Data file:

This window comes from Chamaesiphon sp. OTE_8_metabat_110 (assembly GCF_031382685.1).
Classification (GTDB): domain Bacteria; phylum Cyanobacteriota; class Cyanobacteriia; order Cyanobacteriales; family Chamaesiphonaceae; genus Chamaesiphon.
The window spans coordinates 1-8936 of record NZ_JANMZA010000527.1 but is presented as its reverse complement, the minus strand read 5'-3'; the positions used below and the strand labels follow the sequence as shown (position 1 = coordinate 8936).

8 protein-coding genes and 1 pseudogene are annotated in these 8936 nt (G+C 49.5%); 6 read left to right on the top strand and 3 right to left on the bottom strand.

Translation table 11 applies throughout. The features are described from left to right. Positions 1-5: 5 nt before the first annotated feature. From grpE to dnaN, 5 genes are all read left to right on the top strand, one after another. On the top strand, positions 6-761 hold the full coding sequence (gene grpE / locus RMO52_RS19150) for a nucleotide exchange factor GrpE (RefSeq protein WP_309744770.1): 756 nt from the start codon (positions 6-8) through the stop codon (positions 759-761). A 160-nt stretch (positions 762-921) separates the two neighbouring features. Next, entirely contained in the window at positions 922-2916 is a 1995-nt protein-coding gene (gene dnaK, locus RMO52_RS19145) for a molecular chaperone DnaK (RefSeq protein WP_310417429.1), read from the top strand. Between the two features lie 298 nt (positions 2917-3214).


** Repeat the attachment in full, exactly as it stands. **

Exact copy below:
This window comes from Chamaesiphon sp. OTE_8_metabat_110 (assembly GCF_031382685.1).
Classification (GTDB): domain Bacteria; phylum Cyanobacteriota; class Cyanobacteriia; order Cyanobacteriales; family Chamaesiphonaceae; genus Chamaesiphon.
The window spans coordinates 1-8936 of record NZ_JANMZA010000527.1 but is presented as its reverse complement, the minus strand read 5'-3'; the positions used below and the strand labels follow the sequence as shown (position 1 = coordinate 8936).

8 protein-coding genes and 1 pseudogene are annotated in these 8936 nt (G+C 49.5%); 6 read left to right on the top strand and 3 right to left on the bottom strand.

Translation table 11 applies throughout. The features are described from left to right. Positions 1-5: 5 nt before the first annotated feature. From grpE to dnaN, 5 genes are all read left to right on the top strand, one after another. On the top strand, positions 6-761 hold the full coding sequence (gene grpE / locus RMO52_RS19150) for a nucleotide exchange factor GrpE (RefSeq protein WP_309744770.1): 756 nt from the start codon (positions 6-8) through the stop codon (positions 759-761). A 160-nt stretch (positions 762-921) separates the two neighbouring features. Next, entirely contained in the window at positions 922-2916 is a 1995-nt protein-coding gene (gene dnaK, locus RMO52_RS19145) for a molecular chaperone DnaK (RefSeq protein WP_310417429.1), read from the top strand. Between the two features lie 298 nt (positions 2917-3214).